The Gun Control That Works: No Guns
I HESITATE to offer thoughts about the school shooting in Connecticut that has seen 20 children and seven adults murdered and the gunman also dead. Your correspondent has been in the rural Midwest researching a column and heard the news on the car radio. Along with a sense of gloom, I found I mostly wanted to see my own, elementary-school-age children back home in Washington, DC, and had little desire to listen to pundits of any stripe: hence my reluctance to weigh in now.
To be fair, on NPR, the liberal columnist E.J. Dionne had sensible things to say about President Barack Obama’s statement on the killings, and how it was probably significant when the president seemed to suggest that he was minded to take action on gun control, and never mind the politics. On the same show the moderate conservative columnist, David Brooks, expressed sensible caution about assuming that stricter gun controls could have stopped this particular shooting.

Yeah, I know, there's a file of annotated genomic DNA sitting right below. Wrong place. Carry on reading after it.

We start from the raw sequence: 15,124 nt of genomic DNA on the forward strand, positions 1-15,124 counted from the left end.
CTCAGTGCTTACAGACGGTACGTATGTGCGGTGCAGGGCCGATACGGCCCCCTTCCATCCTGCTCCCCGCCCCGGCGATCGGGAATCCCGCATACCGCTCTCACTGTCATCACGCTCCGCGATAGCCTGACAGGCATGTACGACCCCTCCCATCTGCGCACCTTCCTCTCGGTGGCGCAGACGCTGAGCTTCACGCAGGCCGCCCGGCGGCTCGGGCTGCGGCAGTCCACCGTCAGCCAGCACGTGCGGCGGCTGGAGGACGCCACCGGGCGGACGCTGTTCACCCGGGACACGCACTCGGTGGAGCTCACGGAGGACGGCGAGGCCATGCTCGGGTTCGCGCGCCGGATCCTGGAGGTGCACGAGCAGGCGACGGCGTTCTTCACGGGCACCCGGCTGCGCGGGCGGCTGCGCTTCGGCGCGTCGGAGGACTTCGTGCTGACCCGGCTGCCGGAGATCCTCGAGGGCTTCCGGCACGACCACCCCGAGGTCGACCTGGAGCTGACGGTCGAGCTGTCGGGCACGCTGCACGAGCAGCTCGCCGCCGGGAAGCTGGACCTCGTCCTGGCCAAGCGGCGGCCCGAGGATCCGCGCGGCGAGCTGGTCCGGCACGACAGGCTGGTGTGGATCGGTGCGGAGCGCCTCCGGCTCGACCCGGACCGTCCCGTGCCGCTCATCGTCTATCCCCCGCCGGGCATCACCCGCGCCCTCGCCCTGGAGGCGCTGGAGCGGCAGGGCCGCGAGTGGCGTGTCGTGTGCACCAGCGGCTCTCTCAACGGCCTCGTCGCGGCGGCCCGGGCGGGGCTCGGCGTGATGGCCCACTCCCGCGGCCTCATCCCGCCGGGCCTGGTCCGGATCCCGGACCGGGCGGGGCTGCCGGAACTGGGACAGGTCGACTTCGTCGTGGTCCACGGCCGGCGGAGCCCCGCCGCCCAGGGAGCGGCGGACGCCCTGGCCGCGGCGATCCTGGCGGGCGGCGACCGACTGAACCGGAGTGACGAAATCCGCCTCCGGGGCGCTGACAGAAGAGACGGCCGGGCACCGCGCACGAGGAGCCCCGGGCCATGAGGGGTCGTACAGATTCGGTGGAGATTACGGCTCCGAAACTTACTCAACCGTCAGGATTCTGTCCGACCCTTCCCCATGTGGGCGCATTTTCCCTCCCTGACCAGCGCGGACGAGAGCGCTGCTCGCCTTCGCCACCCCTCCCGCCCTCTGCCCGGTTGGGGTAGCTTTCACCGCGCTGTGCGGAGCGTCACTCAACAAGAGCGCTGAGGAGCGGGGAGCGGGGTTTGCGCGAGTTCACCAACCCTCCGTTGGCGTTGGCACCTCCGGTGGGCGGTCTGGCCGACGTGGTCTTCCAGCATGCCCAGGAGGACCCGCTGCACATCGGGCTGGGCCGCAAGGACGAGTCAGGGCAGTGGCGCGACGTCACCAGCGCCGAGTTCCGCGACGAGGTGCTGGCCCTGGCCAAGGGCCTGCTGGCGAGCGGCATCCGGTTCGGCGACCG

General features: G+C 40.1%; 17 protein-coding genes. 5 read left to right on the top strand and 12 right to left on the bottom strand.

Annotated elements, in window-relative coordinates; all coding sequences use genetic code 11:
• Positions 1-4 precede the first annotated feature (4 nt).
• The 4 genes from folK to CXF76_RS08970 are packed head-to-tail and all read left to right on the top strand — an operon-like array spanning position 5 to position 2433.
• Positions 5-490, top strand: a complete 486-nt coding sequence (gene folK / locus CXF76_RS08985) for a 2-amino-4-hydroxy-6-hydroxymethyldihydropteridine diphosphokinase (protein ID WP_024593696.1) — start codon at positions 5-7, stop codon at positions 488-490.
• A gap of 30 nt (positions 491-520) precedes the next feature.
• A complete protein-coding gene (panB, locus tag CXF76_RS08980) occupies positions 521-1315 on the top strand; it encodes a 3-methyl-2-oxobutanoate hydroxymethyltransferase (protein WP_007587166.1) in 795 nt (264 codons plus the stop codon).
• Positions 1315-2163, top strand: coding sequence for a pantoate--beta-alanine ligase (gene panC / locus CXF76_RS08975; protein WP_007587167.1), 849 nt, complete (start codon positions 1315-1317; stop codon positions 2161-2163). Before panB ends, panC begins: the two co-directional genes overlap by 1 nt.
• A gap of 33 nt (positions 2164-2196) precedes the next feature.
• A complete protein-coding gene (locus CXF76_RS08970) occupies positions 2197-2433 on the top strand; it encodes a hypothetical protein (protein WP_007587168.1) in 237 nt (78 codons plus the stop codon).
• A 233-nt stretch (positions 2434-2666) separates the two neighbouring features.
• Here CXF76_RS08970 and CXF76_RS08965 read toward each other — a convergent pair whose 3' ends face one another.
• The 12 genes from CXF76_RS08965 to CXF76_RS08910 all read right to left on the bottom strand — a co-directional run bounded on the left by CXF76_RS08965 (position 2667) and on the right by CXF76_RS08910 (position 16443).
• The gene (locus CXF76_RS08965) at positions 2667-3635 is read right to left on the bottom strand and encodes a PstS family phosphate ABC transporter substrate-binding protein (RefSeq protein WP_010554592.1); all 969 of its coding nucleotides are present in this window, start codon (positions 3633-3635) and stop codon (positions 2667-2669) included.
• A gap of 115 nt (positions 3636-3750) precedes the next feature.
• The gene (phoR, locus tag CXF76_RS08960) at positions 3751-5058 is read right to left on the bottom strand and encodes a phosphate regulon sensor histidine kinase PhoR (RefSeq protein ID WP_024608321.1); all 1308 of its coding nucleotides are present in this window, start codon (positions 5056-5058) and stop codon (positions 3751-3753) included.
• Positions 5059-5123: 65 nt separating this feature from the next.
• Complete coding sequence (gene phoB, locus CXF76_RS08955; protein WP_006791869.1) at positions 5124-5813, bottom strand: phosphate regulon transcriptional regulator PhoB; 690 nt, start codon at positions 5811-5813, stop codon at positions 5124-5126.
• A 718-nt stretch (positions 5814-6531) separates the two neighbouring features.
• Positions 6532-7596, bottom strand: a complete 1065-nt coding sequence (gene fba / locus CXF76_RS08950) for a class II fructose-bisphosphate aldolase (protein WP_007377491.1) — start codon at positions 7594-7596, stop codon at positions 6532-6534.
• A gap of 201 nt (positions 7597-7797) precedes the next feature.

Switching to red-blooded conservative talk radio, I found two hosts offering a “move along, nothing to see here” defence of the status quo. One suggested that listeners should not torment themselves trying to understand “craziness”, though it would, the pair agreed, be understandable if some parents were tempted to remove their children from public education and homeschool them.
To that debate, all I can offer is the perspective of someone who has lived and worked in different corners of the world, with different gun laws.
Here is my small thought. It is quite possible, perhaps probable, that stricter gun laws of the sort that Mr Obama may or may not be planning, would not have stopped the horrible killings of this morning. But that is a separate question from whether it is a good idea to allow private individuals to own guns. And that, really, is what I think I understand by gun control. Once you have guns in circulation, in significant numbers, I suspect that specific controls on things like automatic weapons or large magazines can have only marginal effects. Once lots of other people have guns, it becomes rational for you to want your own too.